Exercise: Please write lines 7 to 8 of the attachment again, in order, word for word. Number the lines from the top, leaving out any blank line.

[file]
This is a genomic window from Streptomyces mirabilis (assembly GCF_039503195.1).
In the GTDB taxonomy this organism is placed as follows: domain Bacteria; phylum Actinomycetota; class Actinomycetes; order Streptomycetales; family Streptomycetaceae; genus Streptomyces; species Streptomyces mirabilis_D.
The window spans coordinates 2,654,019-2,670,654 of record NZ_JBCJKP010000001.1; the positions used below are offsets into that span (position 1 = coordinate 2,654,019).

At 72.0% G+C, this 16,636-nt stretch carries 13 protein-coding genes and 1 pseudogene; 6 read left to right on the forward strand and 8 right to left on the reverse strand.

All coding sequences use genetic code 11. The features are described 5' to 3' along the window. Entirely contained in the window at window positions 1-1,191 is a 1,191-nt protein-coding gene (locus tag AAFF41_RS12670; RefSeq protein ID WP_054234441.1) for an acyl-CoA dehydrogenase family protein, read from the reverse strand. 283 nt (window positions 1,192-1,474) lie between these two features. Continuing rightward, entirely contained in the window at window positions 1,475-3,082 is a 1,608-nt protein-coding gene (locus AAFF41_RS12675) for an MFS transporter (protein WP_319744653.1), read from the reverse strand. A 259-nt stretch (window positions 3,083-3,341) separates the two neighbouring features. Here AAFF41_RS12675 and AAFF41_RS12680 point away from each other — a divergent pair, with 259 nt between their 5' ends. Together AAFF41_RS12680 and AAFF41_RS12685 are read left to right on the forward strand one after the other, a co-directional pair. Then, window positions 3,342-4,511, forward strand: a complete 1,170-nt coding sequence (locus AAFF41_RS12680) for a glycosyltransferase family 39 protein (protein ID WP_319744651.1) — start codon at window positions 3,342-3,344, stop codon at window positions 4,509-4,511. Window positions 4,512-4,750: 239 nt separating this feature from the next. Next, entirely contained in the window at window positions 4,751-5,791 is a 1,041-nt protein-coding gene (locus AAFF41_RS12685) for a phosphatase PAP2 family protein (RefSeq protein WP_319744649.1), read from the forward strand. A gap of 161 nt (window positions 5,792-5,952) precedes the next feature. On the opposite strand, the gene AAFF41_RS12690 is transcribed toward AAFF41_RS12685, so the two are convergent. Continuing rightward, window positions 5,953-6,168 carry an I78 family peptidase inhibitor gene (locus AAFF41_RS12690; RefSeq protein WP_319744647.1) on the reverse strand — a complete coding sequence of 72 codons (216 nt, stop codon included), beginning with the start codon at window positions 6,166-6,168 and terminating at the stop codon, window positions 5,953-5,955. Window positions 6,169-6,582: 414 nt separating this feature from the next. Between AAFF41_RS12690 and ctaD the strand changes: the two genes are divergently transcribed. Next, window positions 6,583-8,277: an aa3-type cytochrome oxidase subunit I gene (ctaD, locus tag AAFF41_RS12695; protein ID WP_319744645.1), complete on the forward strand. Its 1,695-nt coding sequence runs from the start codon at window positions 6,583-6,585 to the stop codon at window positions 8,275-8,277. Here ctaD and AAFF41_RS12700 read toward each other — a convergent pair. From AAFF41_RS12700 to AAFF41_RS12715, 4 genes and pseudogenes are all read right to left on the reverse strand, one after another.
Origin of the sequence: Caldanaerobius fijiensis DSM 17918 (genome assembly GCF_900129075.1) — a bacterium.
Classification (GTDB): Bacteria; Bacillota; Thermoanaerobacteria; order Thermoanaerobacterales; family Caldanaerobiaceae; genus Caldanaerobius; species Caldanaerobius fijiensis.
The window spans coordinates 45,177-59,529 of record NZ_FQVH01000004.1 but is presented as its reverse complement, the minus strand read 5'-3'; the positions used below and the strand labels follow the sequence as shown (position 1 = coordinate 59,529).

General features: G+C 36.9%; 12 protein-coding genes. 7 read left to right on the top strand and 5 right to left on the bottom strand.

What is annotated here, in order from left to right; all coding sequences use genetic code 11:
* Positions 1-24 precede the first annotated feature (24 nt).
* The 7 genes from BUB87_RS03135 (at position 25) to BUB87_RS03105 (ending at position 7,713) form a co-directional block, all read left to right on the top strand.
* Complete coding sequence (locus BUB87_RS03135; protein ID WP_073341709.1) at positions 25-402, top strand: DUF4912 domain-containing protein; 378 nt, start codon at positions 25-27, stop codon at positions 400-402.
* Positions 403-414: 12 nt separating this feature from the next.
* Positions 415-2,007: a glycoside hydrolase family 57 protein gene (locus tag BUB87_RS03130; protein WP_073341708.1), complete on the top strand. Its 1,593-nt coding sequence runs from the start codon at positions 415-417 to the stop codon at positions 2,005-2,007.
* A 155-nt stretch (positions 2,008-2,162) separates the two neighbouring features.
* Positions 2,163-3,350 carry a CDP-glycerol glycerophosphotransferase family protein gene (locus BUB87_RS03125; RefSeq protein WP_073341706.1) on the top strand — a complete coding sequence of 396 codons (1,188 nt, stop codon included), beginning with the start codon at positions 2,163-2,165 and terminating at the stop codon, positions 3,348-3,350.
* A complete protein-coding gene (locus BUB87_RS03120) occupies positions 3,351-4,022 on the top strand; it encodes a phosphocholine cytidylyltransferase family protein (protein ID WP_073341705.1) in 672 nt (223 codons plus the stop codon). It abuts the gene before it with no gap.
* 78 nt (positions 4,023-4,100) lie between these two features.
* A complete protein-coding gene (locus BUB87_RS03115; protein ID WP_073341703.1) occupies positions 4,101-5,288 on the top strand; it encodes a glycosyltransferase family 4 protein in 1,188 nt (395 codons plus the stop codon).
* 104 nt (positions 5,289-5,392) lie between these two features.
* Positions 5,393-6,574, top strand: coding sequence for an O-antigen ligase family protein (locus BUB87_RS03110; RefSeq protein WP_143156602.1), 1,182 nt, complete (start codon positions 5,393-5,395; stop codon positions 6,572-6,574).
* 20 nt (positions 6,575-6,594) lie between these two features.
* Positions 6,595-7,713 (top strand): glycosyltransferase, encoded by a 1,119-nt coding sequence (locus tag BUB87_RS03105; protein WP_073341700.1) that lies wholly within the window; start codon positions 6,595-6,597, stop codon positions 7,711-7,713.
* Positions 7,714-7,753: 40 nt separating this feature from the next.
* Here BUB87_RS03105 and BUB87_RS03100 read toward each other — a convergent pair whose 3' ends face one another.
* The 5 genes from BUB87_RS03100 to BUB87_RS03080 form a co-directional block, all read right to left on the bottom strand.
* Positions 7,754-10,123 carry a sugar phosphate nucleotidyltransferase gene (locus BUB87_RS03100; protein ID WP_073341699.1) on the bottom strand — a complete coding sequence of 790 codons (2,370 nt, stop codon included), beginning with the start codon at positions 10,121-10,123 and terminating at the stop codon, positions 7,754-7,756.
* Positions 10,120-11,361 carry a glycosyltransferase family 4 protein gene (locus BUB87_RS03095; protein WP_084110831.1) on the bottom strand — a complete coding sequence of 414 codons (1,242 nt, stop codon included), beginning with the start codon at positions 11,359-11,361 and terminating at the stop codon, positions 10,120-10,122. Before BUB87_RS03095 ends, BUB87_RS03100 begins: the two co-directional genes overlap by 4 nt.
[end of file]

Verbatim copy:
Classification (GTDB): Bacteria; Bacillota; Thermoanaerobacteria; order Thermoanaerobacterales; family Caldanaerobiaceae; genus Caldanaerobius; species Caldanaerobius fijiensis.
The window spans coordinates 45,177-59,529 of record NZ_FQVH01000004.1 but is presented as its reverse complement, the minus strand read 5'-3'; the positions used below and the strand labels follow the sequence as shown (position 1 = coordinate 59,529).